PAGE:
Gender matters in Haitian agriculture
Researchers and policy experts worldwide say one of the keys to improving agriculture and nutrition in developing countries is to address a “gender gap.”
Studies show one reason the agriculture sector underperforms in these countries is that women have reduced access to land, fertilizer, technology, extension and credit (1).
This especially holds true in Haiti, among the world’s most food insecure countries, where 39 percent of rural households are headed by women (2) and the majority of them are smallholder farmers. Researchers have observed that this gender gap limits the productivity of Haiti’s agricultural economy.
“The problem is particularly pronounced in female-headed households, which compared to male-headed households use fewer inputs, have less productive farms [and] lower incomes, and suffer from higher rates of food insecurity,” according to a World Bank report on the challenges and opportunities in rural Haiti.
Addressing gender disparities in agriculture
This is the context behind “Addressing Gender Issues in Agricultural Technology Design, Use and Dissemination,” a three-day workshop in Port-au-Prince that was organized by the Appui à la Recherche et au Développement Agricole, or AREA project. Twenty-five Haitian researchers, Ministry of Agriculture officials and other agricultural professionals attended the Oct. 1-3 training to learn ways to address gender disparities when designing programs and outreach efforts to introduce agricultural technologies, which includes everything from higher-yielding seeds and fertilizer to better farming equipment.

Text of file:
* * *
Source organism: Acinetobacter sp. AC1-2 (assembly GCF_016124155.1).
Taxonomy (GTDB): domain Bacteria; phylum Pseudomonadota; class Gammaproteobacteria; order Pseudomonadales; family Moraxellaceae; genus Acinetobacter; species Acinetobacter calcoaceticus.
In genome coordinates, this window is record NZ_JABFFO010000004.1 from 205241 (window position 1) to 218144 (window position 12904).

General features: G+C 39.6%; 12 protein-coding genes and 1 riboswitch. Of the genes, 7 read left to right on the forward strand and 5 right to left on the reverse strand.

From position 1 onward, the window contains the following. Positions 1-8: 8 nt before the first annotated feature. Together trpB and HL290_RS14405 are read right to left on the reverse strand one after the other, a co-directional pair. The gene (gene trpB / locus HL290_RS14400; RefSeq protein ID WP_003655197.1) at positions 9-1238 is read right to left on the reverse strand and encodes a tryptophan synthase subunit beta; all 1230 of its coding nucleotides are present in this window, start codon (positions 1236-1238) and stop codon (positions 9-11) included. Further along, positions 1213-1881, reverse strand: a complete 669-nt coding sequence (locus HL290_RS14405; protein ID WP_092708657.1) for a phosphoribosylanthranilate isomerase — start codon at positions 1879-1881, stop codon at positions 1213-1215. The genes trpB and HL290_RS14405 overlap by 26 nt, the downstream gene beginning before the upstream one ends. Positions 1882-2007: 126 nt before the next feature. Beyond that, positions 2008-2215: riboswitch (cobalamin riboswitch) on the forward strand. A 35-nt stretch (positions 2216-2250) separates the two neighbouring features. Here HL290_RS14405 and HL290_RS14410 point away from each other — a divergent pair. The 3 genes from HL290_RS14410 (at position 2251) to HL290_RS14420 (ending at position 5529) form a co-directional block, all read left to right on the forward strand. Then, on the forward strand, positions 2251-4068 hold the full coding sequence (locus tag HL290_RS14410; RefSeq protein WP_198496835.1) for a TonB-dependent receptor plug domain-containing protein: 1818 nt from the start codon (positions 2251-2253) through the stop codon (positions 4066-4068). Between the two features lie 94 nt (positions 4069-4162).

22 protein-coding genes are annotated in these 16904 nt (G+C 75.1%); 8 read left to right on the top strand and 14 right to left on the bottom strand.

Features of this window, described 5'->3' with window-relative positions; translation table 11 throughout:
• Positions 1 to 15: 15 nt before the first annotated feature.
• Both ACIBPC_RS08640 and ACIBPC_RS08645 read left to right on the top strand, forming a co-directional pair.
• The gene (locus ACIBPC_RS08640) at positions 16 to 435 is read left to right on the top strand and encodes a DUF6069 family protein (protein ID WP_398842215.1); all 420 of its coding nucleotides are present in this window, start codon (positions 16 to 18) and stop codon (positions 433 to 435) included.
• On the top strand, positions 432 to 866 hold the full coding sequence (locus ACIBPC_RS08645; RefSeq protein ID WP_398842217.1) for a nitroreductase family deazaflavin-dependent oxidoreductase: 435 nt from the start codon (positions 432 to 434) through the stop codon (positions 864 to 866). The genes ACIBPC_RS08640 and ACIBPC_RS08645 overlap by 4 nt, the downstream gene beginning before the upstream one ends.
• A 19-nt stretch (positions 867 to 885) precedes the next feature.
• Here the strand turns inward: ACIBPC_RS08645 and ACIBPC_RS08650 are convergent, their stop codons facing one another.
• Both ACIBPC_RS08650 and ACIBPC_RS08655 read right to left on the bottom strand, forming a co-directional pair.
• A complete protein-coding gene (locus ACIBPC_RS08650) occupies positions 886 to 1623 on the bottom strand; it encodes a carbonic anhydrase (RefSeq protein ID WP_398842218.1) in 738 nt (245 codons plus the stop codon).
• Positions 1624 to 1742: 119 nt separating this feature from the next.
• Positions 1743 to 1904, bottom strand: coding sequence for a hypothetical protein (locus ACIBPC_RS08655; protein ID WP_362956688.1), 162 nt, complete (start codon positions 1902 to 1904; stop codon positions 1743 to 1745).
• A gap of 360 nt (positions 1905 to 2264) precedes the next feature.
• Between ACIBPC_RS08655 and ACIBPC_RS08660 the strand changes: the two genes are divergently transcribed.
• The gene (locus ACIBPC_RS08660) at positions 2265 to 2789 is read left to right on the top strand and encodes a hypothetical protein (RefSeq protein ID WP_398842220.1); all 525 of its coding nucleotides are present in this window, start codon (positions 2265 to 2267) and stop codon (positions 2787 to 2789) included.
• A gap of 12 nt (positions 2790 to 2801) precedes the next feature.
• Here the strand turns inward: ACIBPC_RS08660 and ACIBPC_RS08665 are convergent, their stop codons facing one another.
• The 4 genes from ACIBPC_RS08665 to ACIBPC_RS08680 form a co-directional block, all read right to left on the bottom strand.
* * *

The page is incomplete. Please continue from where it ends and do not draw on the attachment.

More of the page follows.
“Gender disparities are widespread in Haiti,” said Taisha Venort, a gender and extension specialist with AREA, a University of Florida-managed project that assists Haitian agricultural researchers, professionals and institutions to modernize the country’s agricultural sector. As part of the U.S. Agency for International Development’s Feed the Future initiative, AREA incorporates women into every component of its activities in an effort to achieve gender parity.
“While women play key roles in most agricultural value chains, they are often limited in reaching their full potential. This is important for extension agents and stakeholders to understand as they aim to better support the involvement women,” Venort said. The value chain describes the full range of activities to bring a product to market: accessing credit, procuring raw materials, planting, hiring labor, harvesting, processing, storing, transporting and selling.
Venort led the training with Cait Nordehn, a gender specialist with Cultural Practice, an international development consulting firm based in Washington, D.C. Cultural Practice designed the training, which it previously delivered in countries such as Bangladesh, Nepal and Sierra Leone.
In Haiti, the participants learned about the principles of how to integrate gender considerations when introducing innovations designed to improve the country’s value chain. They learned the best practices for conducting a gender analysis of technologies and providing recommendations to better reach women — as well as men. In small groups, they discussed how social norms and institutions shape opportunities for women and men. Through the use of a case study, they discovered ways to identify gender-related challenges and opportunities.